Women protest against the six-week abortion ban at the Capitol in Austin, Texas, on Wednesday, Sept. 1, 2021. Dozens of people protested the abortion restriction law that went into effect Wednesday. Credit: Jay Janner / Austin American-Statesman via AP

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Tanja Hollander is a patient advocate at Planned Parenthood of Northern New England.

When I learned about the Texas abortion law, I couldn’t help but think about my own abortion and what my experience might have been if I called Dallas home instead of Auburn.

I found out I was pregnant shortly after my 44th birthday. I’d spent most of my adult life trying to avoid pregnancy and was shocked to find out I was pregnant. A week after my missed period, I took a home pregnancy test. I called my doctor to schedule an official pregnancy test and medication abortion. They told me that I could schedule the test, but not “the other thing.” I hung up and called Planned Parenthood in Portland (a 45-minute drive from my home), but the first available appointment was three weeks away, which would be close to the 10-week recommended limit for a medication abortion.

The earliest available appointment I could find was in four days in Concord, New Hampshire — across state lines and a four-hour round trip.

Because I couldn’t get care at home, my insurance wouldn’t cover my $475 procedure. I had an available balance on a credit card of $550, which I used to pay for it.

I was extremely lucky to have a community and support system that did not question my decision. I live in a state that is fairly liberal and yet it was still difficult for me to get the care I needed in a timely manner.

I was anxious at the thought of walking through a crowd of protestors to get to the health center. It’s unimaginable to think about what people face in Texas — not only vigilantes’ intimidation and scare tactics blocking their entrance to care, but also the “sue thy neighbor” provision encouraging anti-abortion activists, distant relatives, abusive partners, or even a stranger to sue anyone suspected of providing an abortion or helping someone get an abortion. If the suit results in a guilty verdict, the person suing collects at least $10,000.

No matter our own personal views about abortion, many of us will offer support to a loved one who asks for our help. My sister came with me to my first appointment in Maine. My boyfriend met me in Concord. For simply being there for me, for showing up with kindness and support, they could be targeted with a lawsuit.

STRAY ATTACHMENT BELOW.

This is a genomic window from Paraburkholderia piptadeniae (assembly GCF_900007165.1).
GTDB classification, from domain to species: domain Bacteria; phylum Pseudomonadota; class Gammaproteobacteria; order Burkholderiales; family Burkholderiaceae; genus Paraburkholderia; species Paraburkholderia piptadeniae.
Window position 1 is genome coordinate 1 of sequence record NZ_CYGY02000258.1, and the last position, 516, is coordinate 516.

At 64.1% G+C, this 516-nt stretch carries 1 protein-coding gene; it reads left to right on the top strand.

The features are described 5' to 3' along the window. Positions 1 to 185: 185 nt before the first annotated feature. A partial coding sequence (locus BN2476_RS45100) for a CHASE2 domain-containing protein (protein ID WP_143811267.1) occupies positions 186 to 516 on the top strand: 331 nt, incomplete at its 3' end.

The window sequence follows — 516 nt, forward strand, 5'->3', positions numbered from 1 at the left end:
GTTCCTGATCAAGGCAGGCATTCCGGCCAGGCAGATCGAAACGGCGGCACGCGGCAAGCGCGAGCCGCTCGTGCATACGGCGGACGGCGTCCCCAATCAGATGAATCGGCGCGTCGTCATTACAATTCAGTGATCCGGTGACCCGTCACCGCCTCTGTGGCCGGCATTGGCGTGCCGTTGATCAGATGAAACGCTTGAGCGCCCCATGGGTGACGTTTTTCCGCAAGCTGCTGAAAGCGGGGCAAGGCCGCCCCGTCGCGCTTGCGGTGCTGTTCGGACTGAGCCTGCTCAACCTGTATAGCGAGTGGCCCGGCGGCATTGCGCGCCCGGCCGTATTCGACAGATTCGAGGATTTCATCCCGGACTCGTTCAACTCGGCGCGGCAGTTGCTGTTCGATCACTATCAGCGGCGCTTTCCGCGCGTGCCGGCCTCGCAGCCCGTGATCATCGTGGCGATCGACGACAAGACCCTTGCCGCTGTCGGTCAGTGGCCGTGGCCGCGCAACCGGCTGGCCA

Abortion is essentially illegal in Texas now. Even if a Texan realized they were pregnant before six weeks, they would still have to make two different appointments — probably traveling some distance to do so since 96 percent of Texas counties don’t have an abortion provider — and endure a forced 24-hour delay for no medical reason. All before the arbitrary six-week mark.

I found out I was pregnant at seven weeks, which would have placed me past the limits in Texas. That’s not uncommon. Six weeks means six weeks since the start of your last period. If you have irregular periods, you’re unlikely to know you’re pregnant until you are past that six-week limit.

A small minority of people will be able to travel out of state for care, but Black and brown people, people struggling financially, living in rural areas, and young people already facing barriers to care will be disproportionately harmed by this ban.

The Texas law is a full-scale assault on patients, their health care providers, and their support systems. It’s inhumane. Nonbinary people need abortion care. Transmen need abortion care. Women need abortion care — one in four women will have an abortion. This means all of us know somebody or love somebody who has had an abortion or will need one.

Congress needs to act. Passing the Women’s Health Protection Act to protect access to safe legal abortion for everyone is a good start.

It would guarantee that all people, regardless of where we live, have the same protected rights to make decisions about pregnancy, our lives, and future.